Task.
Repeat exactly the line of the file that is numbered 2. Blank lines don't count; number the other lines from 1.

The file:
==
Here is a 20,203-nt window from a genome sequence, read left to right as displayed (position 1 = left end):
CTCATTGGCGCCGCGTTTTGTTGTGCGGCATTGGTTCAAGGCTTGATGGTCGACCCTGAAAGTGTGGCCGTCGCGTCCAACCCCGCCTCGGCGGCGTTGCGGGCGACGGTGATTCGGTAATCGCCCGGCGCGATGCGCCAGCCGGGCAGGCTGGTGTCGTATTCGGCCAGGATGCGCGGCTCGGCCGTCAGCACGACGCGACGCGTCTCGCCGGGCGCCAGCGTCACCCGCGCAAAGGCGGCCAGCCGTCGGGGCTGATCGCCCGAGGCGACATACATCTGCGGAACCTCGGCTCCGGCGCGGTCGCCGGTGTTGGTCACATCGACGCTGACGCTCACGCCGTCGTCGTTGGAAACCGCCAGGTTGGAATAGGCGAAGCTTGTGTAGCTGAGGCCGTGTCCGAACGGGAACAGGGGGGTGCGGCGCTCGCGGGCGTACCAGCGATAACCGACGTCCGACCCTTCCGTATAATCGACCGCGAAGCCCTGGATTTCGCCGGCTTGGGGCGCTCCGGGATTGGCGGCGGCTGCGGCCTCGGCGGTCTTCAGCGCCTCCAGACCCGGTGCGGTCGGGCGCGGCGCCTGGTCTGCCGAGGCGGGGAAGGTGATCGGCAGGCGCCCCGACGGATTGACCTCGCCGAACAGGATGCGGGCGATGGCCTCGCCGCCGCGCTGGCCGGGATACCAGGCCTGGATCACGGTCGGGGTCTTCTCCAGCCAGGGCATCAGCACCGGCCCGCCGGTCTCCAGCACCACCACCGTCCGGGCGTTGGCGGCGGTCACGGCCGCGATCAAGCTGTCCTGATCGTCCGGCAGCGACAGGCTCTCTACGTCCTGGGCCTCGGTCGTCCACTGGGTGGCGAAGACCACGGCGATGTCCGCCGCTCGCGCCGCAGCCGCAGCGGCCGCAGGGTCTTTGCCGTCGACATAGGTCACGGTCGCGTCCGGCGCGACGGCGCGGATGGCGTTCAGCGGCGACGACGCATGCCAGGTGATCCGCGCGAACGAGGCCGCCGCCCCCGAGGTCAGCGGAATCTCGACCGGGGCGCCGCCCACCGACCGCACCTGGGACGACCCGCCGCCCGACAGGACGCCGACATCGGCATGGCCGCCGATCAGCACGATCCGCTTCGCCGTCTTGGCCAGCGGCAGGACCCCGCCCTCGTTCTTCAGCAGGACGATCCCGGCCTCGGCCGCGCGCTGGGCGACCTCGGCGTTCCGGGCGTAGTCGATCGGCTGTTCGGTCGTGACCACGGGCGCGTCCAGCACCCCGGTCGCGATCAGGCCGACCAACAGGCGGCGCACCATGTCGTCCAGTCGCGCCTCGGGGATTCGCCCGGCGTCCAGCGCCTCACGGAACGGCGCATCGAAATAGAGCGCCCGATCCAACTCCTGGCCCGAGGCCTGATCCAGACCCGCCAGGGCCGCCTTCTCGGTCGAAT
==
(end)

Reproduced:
CTCATTGGCGCCGCGTTTTGTTGTGCGGCATTGGTTCAAGGCTTGATGGTCGACCCTGAAAGTGTGGCCGTCGCGTCCAACCCCGCCTCGGCGGCGTTGCGGGCGACGGTGATTCGGTAATCGCCCGGCGCGATGCGCCAGCCGGGCAGGCTGGTGTCGTATTCGGCCAGGATGCGCGGCTCGGCCGTCAGCACGACGCGACGCGTCTCGCCGGGCGCCAGCGTCACCCGCGCAAAGGCGGCCAGCCGTCGGGGCTGATCGCCCGAGGCGACATACATCTGCGGAACCTCGGCTCCGGCGCGGTCGCCGGTGTTGGTCACATCGACGCTGACGCTCACGCCGTCGTCGTTGGAAACCGCCAGGTTGGAATAGGCGAAGCTTGTGTAGCTGAGGCCGTGTCCGAACGGGAACAGGGGGGTGCGGCGCTCGCGGGCGTACCAGCGATAACCGACGTCCGACCCTTCCGTATAATCGACCGCGAAGCCCTGGATTTCGCCGGCTTGGGGCGCTCCGGGATTGGCGGCGGCTGCGGCCTCGGCGGTCTTCAGCGCCTCCAGACCCGGTGCGGTCGGGCGCGGCGCCTGGTCTGCCGAGGCGGGGAAGGTGATCGGCAGGCGCCCCGACGGATTGACCTCGCCGAACAGGATGCGGGCGATGGCCTCGCCGCCGCGCTGGCCGGGATACCAGGCCTGGATCACGGTCGGGGTCTTCTCCAGCCAGGGCATCAGCACCGGCCCGCCGGTCTCCAGCACCACCACCGTCCGGGCGTTGGCGGCGGTCACGGCCGCGATCAAGCTGTCCTGATCGTCCGGCAGCGACAGGCTCTCTACGTCCTGGGCCTCGGTCGTCCACTGGGTGGCGAAGACCACGGCGATGTCCGCCGCTCGCGCCGCAGCCGCAGCGGCCGCAGGGTCTTTGCCGTCGACATAGGTCACGGTCGCGTCCGGCGCGACGGCGCGGATGGCGTTCAGCGGCGACGACGCATGCCAGGTGATCCGCGCGAACGAGGCCGCCGCCCCCGAGGTCAGCGGAATCTCGACCGGGGCGCCGCCCACCGACCGCACCTGGGACGACCCGCCGCCCGACAGGACGCCGACATCGGCATGGCCGCCGATCAGCACGATCCGCTTCGCCGTCTTGGCCAGCGGCAGGACCCCGCCCTCGTTCTTCAGCAGGACGATCCCGGCCTCGGCCGCGCGCTGGGCGACCTCGGCGTTCCGGGCGTAGTCGATCGGCTGTTCGGTCGTGACCACGGGCGCGTCCAGCACCCCGGTCGCGATCAGGCCGACCAACAGGCGGCGCACCATGTCGTCCAGTCGCGCCTCGGGGATTCGCCCGGCGTCCAGCGCCTCACGGAACGGCGCATCGAAATAGAGCGCCCGATCCAACTCCTGGCCCGAGGCCTGATCCAGACCCGCCAGGGCCGCCTTCTCGGTCGAAT